Colour-banded books such as The Oxford Reading TreeSongbird, and Project X are also used within shared reading, small group reading and ‘read-aloud’ programmes. These are also used as “pupil choice” books, allowing opportunities for children to select a book that is different to their teacher-assigned book. All colour-banded books have been closely matched to correlate with the Read, Write, Inc. texts that their teacher will have assigned them. 

There are regular opportunities for the children to read on a 1:1 basis with a member of staff or our fantastic team of volunteers. 


The children have regular opportunities to visit the library. All classes are allocated weekly library sessions where children choose their own library books to take home. Our library is a safe and welcoming environment that entices all pupils, encouraging them to relish in the enjoyment of reading. It is well-stocked with a wonderful range of books for all ages and interests. Time is always given for all children to sit quietly and enjoy reading some of their favourite books during their library session, as well as basking in the pleasure of being read to by their class teacher.

How can you support your child’s reading at home?

It is expected that children in all year groups read at home daily, either to an adult or independently, depending on their age and ability. We encourage children to read anything that interests them – this doesn’t always have to be a story book!

Parents can support their children to learn key words using the lists sent home or as part of their child’s everyday reading, pointing them out in sentences or asking children if they can spot them in their books. Short activities such as cutting up key word cards and playing games with them, e.g. making up silly sentences by combining different words, keeps learning fun. We want all of our children to enjoy learning to read!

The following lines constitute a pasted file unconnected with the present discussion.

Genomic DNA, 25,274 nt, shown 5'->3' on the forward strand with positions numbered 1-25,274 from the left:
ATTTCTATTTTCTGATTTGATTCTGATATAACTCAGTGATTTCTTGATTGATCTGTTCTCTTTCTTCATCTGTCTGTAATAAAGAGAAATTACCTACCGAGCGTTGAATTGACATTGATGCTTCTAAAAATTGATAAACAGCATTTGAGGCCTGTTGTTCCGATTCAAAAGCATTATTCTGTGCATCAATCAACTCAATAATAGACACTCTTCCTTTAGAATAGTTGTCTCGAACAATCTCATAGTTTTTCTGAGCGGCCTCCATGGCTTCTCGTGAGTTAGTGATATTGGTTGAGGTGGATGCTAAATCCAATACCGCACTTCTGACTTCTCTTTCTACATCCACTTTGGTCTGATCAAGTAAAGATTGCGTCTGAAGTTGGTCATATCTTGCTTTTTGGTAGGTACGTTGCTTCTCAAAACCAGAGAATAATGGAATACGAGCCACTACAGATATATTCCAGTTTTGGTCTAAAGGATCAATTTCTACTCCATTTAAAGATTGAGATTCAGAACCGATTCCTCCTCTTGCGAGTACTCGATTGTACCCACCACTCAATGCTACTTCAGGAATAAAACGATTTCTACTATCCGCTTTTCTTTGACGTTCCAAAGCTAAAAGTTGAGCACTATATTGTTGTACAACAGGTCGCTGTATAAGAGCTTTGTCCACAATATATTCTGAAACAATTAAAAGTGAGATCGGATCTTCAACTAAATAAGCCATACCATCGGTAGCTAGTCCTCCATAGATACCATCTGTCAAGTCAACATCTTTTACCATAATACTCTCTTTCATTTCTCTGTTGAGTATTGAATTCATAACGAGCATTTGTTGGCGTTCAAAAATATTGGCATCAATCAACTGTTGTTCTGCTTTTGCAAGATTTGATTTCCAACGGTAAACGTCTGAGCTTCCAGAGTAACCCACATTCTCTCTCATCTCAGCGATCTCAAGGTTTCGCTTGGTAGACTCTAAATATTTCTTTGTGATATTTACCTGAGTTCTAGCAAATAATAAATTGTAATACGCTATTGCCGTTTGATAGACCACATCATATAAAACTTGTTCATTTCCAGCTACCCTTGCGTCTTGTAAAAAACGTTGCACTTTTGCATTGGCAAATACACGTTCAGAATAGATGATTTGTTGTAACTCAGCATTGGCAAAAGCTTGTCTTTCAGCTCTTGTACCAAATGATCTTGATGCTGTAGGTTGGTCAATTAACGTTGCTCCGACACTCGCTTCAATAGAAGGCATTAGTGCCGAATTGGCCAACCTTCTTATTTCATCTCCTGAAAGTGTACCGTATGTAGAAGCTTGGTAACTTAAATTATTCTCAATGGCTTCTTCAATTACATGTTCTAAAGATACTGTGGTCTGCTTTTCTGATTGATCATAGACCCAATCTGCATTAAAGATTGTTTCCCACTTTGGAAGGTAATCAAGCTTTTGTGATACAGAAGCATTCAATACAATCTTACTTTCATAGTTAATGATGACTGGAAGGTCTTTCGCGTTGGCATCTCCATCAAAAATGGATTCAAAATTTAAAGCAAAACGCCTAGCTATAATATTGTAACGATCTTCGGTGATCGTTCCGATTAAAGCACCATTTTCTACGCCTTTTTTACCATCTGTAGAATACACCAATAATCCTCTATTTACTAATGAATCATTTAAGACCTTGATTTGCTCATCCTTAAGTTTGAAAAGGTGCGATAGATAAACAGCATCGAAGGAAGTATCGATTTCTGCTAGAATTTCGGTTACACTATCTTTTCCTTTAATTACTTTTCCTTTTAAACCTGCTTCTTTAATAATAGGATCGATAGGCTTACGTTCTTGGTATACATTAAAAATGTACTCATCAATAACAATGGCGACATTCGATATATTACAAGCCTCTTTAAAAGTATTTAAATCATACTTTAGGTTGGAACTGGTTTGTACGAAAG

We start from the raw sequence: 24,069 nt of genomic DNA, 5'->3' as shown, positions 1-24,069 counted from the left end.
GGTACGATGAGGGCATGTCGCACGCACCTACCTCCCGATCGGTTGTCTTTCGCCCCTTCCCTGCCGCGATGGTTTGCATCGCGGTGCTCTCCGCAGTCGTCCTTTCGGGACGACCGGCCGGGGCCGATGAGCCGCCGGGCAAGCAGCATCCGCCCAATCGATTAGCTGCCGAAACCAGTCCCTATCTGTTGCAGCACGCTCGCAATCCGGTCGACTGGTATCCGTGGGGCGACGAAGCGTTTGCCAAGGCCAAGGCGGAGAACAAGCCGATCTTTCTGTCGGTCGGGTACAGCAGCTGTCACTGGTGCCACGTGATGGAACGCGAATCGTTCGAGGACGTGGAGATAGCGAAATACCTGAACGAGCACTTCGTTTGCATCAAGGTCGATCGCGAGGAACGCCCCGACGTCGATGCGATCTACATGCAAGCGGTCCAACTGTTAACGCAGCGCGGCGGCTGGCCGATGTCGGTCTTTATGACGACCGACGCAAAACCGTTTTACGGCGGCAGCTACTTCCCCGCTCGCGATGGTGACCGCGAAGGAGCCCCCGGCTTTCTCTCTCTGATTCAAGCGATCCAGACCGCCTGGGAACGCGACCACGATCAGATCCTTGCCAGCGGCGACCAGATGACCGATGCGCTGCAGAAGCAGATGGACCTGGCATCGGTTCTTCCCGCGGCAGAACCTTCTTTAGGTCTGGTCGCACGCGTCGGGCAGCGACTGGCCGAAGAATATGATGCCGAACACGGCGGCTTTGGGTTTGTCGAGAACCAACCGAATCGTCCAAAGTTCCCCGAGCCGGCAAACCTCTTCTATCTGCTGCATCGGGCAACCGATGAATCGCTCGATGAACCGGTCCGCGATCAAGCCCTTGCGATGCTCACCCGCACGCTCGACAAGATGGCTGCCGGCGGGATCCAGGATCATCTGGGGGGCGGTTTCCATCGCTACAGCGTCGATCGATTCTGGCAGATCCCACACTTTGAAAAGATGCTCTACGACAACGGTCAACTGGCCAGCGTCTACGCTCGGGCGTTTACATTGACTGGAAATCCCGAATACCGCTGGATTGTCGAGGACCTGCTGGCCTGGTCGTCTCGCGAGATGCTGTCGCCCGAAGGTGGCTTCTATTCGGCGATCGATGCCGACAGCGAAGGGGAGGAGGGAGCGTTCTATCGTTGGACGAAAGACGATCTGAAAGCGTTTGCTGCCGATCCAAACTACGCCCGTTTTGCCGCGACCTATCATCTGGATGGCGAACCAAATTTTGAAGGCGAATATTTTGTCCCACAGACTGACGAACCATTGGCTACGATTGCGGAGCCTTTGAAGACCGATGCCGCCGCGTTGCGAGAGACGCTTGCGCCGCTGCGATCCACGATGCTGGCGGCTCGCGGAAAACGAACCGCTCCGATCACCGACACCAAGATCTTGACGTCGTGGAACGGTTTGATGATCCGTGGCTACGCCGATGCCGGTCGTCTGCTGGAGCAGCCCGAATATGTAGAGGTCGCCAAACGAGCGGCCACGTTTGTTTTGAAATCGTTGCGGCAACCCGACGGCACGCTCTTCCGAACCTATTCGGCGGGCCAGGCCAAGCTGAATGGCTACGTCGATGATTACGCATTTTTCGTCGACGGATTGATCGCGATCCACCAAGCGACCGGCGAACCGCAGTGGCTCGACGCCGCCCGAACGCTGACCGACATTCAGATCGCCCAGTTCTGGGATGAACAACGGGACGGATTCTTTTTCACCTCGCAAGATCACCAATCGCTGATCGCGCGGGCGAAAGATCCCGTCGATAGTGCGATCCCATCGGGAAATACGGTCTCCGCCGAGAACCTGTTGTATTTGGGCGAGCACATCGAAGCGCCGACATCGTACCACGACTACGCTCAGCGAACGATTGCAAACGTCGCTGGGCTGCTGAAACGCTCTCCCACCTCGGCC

We would encourage you to read to your child as much as possible. You can read anything at all with your child but choosing something that your child shows interest in is valuable. Reading aloud to your child helps to develop their range of vocabulary and enhance their enjoyment of books which in turn helps them develop their writing skills. It can be helpful to talk about the books that they are reading, asking them questions about the characters, stopping to ask them what they think might happen next, or asking for their opinion of the story. Bedtimes are a perfect opportunity to snuggle up and read to your child, and is particularly important for our younger children. Not only is it calming and prepares them well for a good night’s sleep, it is also imperative for them to have reading modelled to them regularly as well as it being vital for their social and emotional development. If you don’t have many books at home or would like a new book to read with your child, you are always welcome to borrow a book from one of our ‘Bedtime Boxes’ which will be located outside your child’s classroom.

Supporting Reading at Home Handbook
Literacy Websites

Here are some recommended websites for supporting your child’s reading:

Oxford Owl: A fantastic site to support reading and maths skills, including a large number of free e-books which are also tablet friendly.

Phonics Play: Lots of useful phonics games and resources.

Teach Your Monster to Read: A free game to practise the first steps of reading. You can also download the app to have regular access to these games on your smart phone or tablet.

Words For Life: Excellent guidance from the Literacy Trust.

Guardian Children’s Book site: Recommended reads and much more!